And I think this will work. It's not going to work if we open up a dialogue with Kim Jong Il. That's what he wants. He wants to unravel the six-party talks or the five-nation coalition that's sending him a clear message.

On Iran, I hope we can do the same thing: continue to work with the world to convince the Iranian mullahs to abandon their nuclear ambitions. We've worked very closely with the foreign ministers of France, Germany and Great Britain, who have been the folks delivering the message to the mullahs that if you expect to be part of the world of nations, get rid of your nuclear programs. The I.A.E.A. is involved. There's a special protocol recently been passed that allows for instant inspections. I hope we can do it. And we've got a good strategy.

Mr. Kerry With respect to Iran, the British, French and Germans were the ones who initiated an effort, without the United States regrettably, to begin to try to move to curb the nuclear possibilities in Iran. I believe we could have done better. I think the United States should have offered the opportunity to provide the nuclear fuel, test them, see whether or not they were actually looking for it for peaceful purposes. If they weren't willing to work a deal then we could have put sanctions together. ...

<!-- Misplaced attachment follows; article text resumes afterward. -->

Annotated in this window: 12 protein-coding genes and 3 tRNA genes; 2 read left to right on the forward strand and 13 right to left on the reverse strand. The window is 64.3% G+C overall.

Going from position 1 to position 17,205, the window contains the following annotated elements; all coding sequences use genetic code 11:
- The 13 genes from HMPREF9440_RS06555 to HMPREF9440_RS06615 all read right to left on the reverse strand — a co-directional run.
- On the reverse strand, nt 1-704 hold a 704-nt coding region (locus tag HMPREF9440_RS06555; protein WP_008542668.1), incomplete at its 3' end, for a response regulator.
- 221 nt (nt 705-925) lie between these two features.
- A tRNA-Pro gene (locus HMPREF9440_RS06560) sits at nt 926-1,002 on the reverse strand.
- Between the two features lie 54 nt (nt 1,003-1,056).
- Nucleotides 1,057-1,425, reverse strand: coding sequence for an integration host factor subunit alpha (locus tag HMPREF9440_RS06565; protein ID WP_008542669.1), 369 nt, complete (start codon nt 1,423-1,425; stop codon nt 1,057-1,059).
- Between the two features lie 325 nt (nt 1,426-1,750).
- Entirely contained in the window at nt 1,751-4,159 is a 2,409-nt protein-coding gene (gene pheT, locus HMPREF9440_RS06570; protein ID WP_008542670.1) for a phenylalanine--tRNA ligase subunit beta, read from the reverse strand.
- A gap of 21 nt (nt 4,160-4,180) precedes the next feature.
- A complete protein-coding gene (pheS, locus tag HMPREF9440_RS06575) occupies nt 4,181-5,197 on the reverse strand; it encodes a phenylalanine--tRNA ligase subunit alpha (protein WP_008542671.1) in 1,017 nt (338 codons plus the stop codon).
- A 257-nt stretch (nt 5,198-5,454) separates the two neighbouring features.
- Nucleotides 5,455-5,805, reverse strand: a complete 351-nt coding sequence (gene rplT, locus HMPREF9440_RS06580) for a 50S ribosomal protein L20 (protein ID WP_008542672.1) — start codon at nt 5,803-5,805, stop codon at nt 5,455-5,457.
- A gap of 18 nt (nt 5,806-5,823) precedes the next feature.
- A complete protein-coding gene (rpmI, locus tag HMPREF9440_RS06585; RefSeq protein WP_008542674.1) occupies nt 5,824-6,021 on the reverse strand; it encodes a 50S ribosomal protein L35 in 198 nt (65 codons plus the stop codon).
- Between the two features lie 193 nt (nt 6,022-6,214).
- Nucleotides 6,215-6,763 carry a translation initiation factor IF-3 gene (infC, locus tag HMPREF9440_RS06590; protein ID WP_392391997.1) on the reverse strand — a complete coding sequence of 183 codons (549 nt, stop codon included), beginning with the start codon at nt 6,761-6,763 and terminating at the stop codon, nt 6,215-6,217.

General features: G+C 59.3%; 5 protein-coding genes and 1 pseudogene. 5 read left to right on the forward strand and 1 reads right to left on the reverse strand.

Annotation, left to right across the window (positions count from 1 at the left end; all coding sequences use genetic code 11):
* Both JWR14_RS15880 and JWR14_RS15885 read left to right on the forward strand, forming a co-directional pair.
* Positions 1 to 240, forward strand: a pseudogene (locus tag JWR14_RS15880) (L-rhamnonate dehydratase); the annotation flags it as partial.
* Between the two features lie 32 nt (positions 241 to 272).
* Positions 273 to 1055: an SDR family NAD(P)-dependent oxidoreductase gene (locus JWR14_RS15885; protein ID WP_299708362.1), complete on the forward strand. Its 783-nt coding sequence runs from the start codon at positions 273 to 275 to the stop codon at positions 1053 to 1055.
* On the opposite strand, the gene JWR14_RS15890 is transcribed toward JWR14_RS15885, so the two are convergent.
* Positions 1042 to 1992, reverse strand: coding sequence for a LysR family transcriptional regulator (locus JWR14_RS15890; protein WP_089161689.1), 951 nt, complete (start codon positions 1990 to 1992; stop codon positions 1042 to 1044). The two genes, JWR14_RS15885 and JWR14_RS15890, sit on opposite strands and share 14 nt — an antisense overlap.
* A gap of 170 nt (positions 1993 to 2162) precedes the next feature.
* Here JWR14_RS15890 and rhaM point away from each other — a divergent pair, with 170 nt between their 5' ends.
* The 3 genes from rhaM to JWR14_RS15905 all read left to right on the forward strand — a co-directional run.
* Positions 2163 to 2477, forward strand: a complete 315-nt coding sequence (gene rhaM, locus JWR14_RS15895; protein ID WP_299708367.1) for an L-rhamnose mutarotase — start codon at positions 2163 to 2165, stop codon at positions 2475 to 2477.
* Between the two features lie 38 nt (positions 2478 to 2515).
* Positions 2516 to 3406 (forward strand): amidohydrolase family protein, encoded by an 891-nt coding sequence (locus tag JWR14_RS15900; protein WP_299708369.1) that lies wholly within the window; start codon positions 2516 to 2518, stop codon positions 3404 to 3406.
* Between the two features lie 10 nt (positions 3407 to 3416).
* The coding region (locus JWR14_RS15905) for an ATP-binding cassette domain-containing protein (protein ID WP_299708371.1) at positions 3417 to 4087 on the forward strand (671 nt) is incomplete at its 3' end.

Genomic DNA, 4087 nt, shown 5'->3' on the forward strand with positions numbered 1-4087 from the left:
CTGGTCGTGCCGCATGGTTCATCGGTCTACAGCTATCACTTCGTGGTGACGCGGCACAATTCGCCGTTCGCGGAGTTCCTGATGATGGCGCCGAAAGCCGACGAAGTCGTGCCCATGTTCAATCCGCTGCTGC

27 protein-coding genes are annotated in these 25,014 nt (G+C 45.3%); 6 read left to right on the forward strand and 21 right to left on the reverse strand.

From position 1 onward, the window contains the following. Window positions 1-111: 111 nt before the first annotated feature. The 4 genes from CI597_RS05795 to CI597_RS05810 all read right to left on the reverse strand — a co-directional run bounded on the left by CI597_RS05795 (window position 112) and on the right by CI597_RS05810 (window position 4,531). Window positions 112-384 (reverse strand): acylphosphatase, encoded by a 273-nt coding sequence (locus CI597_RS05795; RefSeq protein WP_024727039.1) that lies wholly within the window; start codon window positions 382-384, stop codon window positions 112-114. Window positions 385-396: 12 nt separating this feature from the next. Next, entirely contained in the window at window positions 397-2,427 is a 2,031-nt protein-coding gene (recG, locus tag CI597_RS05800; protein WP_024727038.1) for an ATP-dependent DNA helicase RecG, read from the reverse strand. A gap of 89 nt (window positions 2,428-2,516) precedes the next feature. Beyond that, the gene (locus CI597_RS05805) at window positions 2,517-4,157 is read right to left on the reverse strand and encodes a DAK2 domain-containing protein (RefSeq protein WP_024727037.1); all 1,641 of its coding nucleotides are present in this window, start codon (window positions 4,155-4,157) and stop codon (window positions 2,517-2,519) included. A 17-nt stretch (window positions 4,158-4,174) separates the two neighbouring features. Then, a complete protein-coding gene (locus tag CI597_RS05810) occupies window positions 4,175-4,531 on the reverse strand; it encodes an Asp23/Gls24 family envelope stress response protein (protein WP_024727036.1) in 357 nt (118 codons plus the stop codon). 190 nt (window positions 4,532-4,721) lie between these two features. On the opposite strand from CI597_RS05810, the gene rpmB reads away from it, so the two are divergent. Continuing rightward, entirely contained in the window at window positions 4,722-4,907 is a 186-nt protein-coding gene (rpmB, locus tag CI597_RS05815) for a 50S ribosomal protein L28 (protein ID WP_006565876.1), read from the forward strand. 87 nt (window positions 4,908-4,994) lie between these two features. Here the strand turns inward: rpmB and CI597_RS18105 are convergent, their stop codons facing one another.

With respect to North Korea, the real story: We had inspectors and television cameras in the nuclear reactor in North Korea. Secretary Bill Perry negotiated that under President Clinton. And we knew where the fuel rods were. And we knew the limits on their nuclear power. Colin Powell, our secretary of state, announced one day that we were going to continue the dialogue and work with the North Koreans. The president reversed him, publicly, while the president of South Korea was here. And the president of South Korea went back to South Korea bewildered and embarrassed because it went against his policy. And for two years, this administration didn't talk at all to North Korea. While they didn't talk at all, the fuel rods came out, the inspectors were kicked out, the television cameras were kicked out and today there are four to seven nuclear weapons in the hands of North Korea.

Mr. Lehrer I want to make sure ... that the people watching here understand the differences between the two of you on this. You want to continue the multinational talks. Correct?

Mr. Bush Right.